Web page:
The origins of medical technological innovation are not well understood, yet often contribute considerably to improved patient outcomes. This article looks at innovation around coronary artery stents as an example of medical innovation.
Analysis was conducted of comprehensive patent databases, identifying early intellectual property patents related to stents. Patents were examined between 1984, when the first patent was issued in the field, and 1994, after the first stents were approved. The analysis includes 245 patents relating to bare metal coronary artery stents, which increased from one patent filed in 1984 to 97 patents filed in 1994.
- Private companies were assigned the most patents (45%), followed by public companies, individual investors, and nonprofit entities.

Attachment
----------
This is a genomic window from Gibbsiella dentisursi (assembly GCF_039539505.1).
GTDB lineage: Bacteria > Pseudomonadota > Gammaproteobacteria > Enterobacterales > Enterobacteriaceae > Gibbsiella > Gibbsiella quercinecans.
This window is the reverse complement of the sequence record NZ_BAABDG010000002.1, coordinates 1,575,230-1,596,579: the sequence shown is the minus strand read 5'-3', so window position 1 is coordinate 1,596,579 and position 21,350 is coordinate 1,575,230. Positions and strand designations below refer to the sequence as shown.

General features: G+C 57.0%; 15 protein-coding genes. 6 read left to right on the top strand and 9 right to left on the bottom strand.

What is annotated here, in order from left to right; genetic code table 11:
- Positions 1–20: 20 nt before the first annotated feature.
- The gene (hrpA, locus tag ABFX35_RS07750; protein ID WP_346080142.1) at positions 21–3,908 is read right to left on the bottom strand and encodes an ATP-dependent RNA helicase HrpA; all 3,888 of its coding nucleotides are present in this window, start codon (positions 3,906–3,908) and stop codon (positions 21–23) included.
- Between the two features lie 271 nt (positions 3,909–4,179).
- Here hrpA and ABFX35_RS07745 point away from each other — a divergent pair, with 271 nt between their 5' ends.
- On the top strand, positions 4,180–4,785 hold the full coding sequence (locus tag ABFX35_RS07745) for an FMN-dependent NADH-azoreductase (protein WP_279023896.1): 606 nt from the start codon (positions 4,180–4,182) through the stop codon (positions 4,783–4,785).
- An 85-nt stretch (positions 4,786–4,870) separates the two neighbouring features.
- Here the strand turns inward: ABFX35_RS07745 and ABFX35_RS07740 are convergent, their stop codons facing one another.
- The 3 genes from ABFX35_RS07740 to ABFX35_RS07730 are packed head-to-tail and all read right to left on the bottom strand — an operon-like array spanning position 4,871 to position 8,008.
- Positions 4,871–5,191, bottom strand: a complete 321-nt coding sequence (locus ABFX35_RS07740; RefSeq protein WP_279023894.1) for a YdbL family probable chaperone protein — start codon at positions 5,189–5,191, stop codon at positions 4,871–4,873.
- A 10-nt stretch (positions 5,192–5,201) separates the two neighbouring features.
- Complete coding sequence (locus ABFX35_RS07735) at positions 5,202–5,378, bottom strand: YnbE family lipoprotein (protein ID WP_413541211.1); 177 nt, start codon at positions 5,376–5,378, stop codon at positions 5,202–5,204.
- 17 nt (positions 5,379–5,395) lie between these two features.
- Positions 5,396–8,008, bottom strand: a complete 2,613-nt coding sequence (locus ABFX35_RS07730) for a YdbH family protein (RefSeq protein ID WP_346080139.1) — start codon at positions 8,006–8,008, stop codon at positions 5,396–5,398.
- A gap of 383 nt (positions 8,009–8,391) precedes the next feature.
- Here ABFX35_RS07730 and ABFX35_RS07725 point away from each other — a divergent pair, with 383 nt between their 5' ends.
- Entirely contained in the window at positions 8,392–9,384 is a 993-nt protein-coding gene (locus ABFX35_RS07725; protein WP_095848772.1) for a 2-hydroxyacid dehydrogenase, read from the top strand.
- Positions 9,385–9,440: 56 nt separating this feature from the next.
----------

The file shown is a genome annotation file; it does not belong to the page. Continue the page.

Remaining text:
- The top 10 cited patents in the study sample were held by privately held companies.
- Expandable Grafts Partnership owned four of the top 10 patents. Physician co-inventors of the Palmaz-Schatz stent started this private company.
- Publically held companies controlled a majority of the patents in the final two years of the study, 1993 and 1994.
Organizations with the most patents during coronary artery stent innovation were emerging private companies based on the work of individual physician-inventors. After these innovations were in place, larger public companies entered the arena. Individual inventors and scientists involved in the early stages of medical technology development play an important role in medical innovation.